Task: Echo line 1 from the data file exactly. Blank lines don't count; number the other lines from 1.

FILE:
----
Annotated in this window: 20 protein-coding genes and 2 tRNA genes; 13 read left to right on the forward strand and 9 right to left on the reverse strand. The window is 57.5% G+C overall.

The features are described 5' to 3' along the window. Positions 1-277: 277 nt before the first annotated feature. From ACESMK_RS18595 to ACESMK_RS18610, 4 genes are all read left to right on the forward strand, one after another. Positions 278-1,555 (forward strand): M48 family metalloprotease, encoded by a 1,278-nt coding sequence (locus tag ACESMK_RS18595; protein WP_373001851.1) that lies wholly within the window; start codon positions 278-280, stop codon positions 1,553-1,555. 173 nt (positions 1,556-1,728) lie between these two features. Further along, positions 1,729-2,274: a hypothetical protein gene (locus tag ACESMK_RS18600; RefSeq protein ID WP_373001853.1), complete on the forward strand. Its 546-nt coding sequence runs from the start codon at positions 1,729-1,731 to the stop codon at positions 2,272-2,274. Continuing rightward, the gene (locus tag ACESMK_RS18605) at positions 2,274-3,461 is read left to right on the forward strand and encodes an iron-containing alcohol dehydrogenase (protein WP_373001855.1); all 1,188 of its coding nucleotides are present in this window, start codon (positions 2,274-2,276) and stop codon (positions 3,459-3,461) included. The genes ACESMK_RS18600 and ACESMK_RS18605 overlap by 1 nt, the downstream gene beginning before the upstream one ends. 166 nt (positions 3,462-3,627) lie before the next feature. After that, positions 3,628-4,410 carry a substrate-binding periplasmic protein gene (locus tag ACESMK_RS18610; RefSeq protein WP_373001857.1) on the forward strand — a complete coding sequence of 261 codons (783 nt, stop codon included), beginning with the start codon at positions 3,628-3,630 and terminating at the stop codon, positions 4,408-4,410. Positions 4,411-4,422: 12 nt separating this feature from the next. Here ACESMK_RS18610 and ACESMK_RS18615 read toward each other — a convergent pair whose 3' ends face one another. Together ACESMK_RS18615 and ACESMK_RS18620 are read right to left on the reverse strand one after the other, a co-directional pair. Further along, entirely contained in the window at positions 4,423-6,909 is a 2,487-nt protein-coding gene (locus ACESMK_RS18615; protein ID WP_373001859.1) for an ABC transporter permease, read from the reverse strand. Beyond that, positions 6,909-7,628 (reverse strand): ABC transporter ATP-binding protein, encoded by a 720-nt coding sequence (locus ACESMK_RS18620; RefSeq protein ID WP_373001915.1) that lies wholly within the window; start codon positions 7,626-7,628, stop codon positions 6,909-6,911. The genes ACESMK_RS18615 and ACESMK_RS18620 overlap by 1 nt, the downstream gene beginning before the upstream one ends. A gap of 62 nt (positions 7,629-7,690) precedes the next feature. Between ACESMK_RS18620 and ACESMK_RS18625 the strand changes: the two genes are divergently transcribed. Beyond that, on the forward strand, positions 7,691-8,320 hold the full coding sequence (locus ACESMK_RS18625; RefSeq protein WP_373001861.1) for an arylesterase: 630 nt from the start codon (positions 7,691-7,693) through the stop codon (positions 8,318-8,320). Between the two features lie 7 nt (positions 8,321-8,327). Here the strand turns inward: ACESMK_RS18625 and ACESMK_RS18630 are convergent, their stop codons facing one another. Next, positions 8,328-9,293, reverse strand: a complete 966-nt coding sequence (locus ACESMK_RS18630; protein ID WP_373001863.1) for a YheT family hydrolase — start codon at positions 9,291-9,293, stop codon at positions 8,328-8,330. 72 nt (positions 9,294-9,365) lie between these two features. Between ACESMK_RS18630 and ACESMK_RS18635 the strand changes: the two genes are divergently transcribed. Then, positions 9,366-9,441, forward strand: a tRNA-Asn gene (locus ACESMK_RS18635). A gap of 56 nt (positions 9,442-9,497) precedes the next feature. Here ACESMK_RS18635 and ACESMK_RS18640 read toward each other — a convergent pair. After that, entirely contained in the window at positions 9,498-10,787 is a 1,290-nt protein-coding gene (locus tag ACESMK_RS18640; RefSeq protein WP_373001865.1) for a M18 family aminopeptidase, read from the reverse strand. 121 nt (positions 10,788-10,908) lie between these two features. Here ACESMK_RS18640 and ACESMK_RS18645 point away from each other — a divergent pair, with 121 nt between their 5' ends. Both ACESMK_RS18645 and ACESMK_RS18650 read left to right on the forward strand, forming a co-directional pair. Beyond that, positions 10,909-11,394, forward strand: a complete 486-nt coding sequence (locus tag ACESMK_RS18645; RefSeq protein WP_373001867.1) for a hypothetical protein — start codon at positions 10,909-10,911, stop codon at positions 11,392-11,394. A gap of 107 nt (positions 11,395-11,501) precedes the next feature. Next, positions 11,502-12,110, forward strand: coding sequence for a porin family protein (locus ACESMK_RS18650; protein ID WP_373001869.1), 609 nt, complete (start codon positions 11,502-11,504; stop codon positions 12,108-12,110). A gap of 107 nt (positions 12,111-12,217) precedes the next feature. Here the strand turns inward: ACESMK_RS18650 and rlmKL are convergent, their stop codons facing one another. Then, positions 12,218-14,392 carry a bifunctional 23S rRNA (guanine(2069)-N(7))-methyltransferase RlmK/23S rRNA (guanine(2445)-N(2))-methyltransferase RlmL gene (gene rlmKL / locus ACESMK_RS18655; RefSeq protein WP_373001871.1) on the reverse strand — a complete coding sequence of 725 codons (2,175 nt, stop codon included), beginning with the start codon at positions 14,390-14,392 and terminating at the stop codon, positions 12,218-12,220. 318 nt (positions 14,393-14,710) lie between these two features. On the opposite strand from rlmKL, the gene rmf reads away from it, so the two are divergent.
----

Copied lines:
Annotated in this window: 20 protein-coding genes and 2 tRNA genes; 13 read left to right on the forward strand and 9 right to left on the reverse strand. The window is 57.5% G+C overall.